“Single beak parrot,” says the smallest person in the room. His eyes sparkle behind thick glasses and his silver beard is almost long enough to tuck in his belt.
“Brush the clouds.” “Skim the waves.” “Stork cooling its wings.”
Sixteen combat veterans follow the little man’s fluid moves. The class is being held in the recreation hall on the Veteran’s Administration Albuquerque campus. It’s a bright, airy pueblo deco-style room. Large pine beams cross the ceiling. Colorful kachinas line the columns. But the posters of jet fighters don’t let you forget where you really are.
“He’s the Dalai Lama,” the woman next to me says as she flows from “left leg rooster” to “right leg rooster.” I try to keep up and stagger off balance. She gives me a kind, peaceful smile. I later learn she was a combat nurse in Vietnam and saw things none of us ever want to see.
This Dalai Lama wears Dickies workpants and speaks with an accent straight off the streets of Queens, N.Y. He was an Army helicopter medic in Vietnam. That’s where he got his Post Traumatic Syndrome Disorder. Everyone here brought back PTSD from their war.
“Are your palms hot?” he asks during a break. Yes, I answer. They’re burning. He’s pleased.
His name is Tony Vignali. This is his 109th consecutive tai chi class for fellow veterans still fighting the psychological and spiritual effects of combat they experienced decades before. He’s a volunteer. Since 2005 he’s been leaving at 3:30 a.m. from La Joya, many miles south of Albuquerque, to lead this class. He does it every Tuesday and Thursday, regardless of weather or how he feels. Now he drives to Belen and takes the Rail Runner from there. As spring settles in, he’s adding a Friday class outdoors.
“I’ll be driving up in the most awful weather, thinking no one will be here. But these people always show up. It blows my mind,” he tells me over a green salad at the Nob Hill Flying Star.
Vignali was drafted into the Army at age 18. He credits parochial school nuns for inspiring him to be a medic. “I was good at grabbing people and putting them back together. But that’s also how I got my own PTSD.”
He won’t share much about what he went through in Vietnam, except to say, “I had an altercation with the ground.” I didn’t expect him to give me more. I’m not a veteran. Some things veterans share only with other veterans.
He was first introduced to tai chi in Taiwan, in 1967. He later studied it intensively when back injuries put him into a wheelchair. Tai chi helped save him. The Iraq war motivated him to use his knowledge to help fellow vets.
“I don’t know how the Vietnam War affected my dad, who fought in World War II. But this war really bothers me. So instead of just bitching, I decided to get busy.
“I can’t really stop the war. I know that. But I can help deal with the aftermath. I can help [returning veterans] calm down so they don’t waste 15 years like I did trying to get my head screwed back on straight.”
He teaches a form of tai chi that emphasizes breathing. “Combat veterans have issues with breathing. They hold their breath a lot because of the stress of war. We’re taught to hold our breath when we shoot. But breathing is the key to relaxing. They need to relax so they can deal with their stuff. And breathing is pill-free.”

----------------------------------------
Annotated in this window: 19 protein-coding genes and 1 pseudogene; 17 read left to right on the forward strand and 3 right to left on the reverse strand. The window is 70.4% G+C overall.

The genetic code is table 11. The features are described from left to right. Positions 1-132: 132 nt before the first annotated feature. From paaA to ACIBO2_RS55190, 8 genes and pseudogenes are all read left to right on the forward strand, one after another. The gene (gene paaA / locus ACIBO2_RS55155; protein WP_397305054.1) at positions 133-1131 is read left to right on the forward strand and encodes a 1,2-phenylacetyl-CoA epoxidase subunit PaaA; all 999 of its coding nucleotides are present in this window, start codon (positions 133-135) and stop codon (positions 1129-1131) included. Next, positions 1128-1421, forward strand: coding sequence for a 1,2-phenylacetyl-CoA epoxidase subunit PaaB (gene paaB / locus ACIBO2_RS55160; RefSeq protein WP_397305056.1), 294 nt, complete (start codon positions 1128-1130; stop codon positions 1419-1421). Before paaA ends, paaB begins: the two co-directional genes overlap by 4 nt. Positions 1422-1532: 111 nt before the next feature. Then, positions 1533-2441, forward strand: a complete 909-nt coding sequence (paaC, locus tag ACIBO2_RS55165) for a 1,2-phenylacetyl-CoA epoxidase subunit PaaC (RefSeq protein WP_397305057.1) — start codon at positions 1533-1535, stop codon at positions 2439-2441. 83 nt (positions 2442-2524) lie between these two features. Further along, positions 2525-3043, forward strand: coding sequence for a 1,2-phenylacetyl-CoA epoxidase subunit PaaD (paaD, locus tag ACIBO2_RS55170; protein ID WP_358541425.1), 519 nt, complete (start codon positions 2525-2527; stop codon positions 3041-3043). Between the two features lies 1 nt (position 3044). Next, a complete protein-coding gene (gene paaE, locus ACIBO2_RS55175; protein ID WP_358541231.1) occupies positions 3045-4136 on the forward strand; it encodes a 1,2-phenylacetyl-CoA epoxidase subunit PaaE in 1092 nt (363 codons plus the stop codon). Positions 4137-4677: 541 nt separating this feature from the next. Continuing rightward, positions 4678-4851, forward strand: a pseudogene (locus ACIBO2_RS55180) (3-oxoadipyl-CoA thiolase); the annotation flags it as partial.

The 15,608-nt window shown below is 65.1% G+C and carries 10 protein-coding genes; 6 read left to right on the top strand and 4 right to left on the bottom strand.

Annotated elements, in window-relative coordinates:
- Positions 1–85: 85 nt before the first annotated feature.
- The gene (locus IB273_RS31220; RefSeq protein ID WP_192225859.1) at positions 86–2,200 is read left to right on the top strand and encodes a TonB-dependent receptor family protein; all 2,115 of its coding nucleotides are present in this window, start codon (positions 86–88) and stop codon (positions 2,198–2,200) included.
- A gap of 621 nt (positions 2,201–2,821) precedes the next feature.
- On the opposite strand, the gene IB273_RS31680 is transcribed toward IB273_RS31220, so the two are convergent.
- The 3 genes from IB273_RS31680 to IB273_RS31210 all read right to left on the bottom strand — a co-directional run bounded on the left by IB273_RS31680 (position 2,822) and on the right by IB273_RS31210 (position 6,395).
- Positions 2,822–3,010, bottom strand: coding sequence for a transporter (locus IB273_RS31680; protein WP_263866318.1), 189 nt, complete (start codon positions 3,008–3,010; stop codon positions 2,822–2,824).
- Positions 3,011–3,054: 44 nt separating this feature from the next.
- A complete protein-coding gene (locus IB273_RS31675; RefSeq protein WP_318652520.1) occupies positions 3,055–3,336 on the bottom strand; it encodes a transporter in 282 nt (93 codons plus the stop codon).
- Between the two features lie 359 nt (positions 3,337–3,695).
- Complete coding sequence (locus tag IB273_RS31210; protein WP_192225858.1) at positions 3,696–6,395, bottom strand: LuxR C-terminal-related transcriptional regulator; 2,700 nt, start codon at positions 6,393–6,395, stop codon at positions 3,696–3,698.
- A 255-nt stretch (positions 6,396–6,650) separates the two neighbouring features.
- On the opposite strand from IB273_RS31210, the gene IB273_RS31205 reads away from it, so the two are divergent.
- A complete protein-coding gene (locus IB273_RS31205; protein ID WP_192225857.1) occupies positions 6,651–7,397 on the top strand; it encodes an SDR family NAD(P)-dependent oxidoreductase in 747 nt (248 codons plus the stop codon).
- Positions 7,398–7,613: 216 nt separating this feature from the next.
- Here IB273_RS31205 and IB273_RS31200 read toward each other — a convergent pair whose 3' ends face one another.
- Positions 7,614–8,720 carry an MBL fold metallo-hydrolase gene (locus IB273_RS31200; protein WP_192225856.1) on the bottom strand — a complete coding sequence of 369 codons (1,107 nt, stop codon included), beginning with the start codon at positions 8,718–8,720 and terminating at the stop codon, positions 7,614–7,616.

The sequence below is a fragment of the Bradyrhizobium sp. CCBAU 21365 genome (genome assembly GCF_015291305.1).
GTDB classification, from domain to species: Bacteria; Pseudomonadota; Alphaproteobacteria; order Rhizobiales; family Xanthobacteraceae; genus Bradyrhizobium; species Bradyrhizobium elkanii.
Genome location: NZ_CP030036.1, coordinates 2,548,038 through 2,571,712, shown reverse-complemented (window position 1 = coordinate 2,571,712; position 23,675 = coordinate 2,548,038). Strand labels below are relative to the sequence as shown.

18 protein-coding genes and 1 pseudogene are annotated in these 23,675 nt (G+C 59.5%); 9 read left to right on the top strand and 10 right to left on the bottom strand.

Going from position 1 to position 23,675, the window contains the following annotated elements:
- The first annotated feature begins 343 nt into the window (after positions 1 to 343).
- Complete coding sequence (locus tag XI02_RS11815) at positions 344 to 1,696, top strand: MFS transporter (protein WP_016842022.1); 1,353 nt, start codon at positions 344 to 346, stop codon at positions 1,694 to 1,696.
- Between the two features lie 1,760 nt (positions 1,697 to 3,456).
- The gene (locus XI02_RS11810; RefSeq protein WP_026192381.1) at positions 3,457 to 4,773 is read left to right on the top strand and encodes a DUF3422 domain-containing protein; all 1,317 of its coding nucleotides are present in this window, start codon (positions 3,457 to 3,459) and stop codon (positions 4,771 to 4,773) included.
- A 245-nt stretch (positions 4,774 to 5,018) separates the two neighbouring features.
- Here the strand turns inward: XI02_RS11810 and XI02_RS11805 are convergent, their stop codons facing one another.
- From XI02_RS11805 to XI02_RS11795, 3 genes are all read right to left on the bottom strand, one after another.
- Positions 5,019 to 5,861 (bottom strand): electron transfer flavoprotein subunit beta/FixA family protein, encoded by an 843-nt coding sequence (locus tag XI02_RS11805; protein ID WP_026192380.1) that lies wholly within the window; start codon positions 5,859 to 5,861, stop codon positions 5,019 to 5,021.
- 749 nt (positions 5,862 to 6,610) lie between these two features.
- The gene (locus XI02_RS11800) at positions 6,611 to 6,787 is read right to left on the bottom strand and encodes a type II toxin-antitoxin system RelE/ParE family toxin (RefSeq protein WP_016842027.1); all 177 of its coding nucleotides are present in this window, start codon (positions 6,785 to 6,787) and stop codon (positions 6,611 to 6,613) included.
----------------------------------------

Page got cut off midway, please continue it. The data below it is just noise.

And it works. “They’d come in at first with arms locked across their chests, head back, lots of apprehension. You know the look. Now guys stand taller, breathe easier. I don’t see balled fists anymore.”
Veterans returning from Iraq and Afghanistan have been checking out the class. “They come in looking bewildered and wary. They’re going through the same things we went through. Being with other vets takes that away. They’ve got a place to come that is safe, and to focus on something together outside of combat.”
“Vets helping vets,” he continues, “is pretty new. It is growing and the VA is welcoming it. They really need the help. They’re stretched thin. And guys like me have matured enough to where we’re able to help.”
I bring up the stories about the mistreatment of veterans at Walter Reed in Washington, D.C. Vignali only gushes praise for the Albuquerque VA facility and staff. “It’s a community, not an impersonal hospital. The staff are very dedicated. They’re truly healers. They’re making a difference. And where else can you get live mariachi music first thing in the morning? You gotta be really fucked up if mariachis don’t perk you up.”
I kept wondering what was so different about this diminutive, bearded Italian guy from Queens squinting at me through his thick glasses. For one thing, he won’t say anything worse about another human being except that they’re “pesky.” He also exudes something setting him apart from the people around us in the restaurant and on the street when we walk back to the car. The word eventually came to me: grace. Vignali shines with grace. It’s in his face and the few glimpses he allows into his soul.
“I used to be really angry that I got drafted and went to Vietnam,” he said after he opened up. “But, oddly, for the last 10 years, I’ve been glad I lived through hell. Now, as an older man with that experience behind me, I’m able to do things I wouldn’t have had the moxy to do. Like being gentle. I know it sounds strange to say you need moxy to be gentle. But I’m gentle because I know how easily we can get hurt. And I saved a guy’s life last week without even thinking. He was choking to death so I just put my fingers down his throat and made him breathe. Being glad I went to war in Vietnam, I guess, is like someone who’s thankful for the experience of cancer. It’s hard to understand unless you’ve been through it.”